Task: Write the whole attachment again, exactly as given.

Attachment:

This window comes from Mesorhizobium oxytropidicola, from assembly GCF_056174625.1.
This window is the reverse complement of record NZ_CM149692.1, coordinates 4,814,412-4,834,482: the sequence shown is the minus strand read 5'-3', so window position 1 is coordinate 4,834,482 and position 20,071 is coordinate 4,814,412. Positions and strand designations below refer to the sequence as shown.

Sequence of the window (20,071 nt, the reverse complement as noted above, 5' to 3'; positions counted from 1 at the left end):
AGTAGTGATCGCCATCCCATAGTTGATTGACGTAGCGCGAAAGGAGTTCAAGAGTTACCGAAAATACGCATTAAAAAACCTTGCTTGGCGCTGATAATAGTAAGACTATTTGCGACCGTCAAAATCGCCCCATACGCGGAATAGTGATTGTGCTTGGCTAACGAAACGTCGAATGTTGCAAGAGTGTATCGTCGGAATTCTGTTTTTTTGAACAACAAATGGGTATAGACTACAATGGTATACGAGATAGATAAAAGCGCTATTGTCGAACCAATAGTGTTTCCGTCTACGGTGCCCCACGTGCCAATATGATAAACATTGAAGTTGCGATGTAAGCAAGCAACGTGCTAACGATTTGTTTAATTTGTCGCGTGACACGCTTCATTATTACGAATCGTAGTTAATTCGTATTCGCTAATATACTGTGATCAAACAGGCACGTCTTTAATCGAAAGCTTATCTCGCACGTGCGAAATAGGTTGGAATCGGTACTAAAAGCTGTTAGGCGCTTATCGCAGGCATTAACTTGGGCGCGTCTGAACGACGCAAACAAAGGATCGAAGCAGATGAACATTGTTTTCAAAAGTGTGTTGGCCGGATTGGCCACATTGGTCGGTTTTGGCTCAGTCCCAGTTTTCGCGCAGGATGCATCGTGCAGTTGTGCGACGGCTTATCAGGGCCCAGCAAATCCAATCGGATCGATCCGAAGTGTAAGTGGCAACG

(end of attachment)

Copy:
This window comes from Mesorhizobium oxytropidicola, from assembly GCF_056174625.1.
This window is the reverse complement of record NZ_CM149692.1, coordinates 4,814,412-4,834,482: the sequence shown is the minus strand read 5'-3', so window position 1 is coordinate 4,834,482 and position 20,071 is coordinate 4,814,412. Positions and strand designations below refer to the sequence as shown.

Sequence of the window (20,071 nt, the reverse complement as noted above, 5' to 3'; positions counted from 1 at the left end):
AGTAGTGATCGCCATCCCATAGTTGATTGACGTAGCGCGAAAGGAGTTCAAGAGTTACCGAAAATACGCATTAAAAAACCTTGCTTGGCGCTGATAATAGTAAGACTATTTGCGACCGTCAAAATCGCCCCATACGCGGAATAGTGATTGTGCTTGGCTAACGAAACGTCGAATGTTGCAAGAGTGTATCGTCGGAATTCTGTTTTTTTGAACAACAAATGGGTATAGACTACAATGGTATACGAGATAGATAAAAGCGCTATTGTCGAACCAATAGTGTTTCCGTCTACGGTGCCCCACGTGCCAATATGATAAACATTGAAGTTGCGATGTAAGCAAGCAACGTGCTAACGATTTGTTTAATTTGTCGCGTGACACGCTTCATTATTACGAATCGTAGTTAATTCGTATTCGCTAATATACTGTGATCAAACAGGCACGTCTTTAATCGAAAGCTTATCTCGCACGTGCGAAATAGGTTGGAATCGGTACTAAAAGCTGTTAGGCGCTTATCGCAGGCATTAACTTGGGCGCGTCTGAACGACGCAAACAAAGGATCGAAGCAGATGAACATTGTTTTCAAAAGTGTGTTGGCCGGATTGGCCACATTGGTCGGTTTTGGCTCAGTCCCAGTTTTCGCGCAGGATGCATCGTGCAGTTGTGCGACGGCTTATCAGGGCCCAGCAAATCCAATCGGATCGATCCGAAGTGTAAGTGGCAACG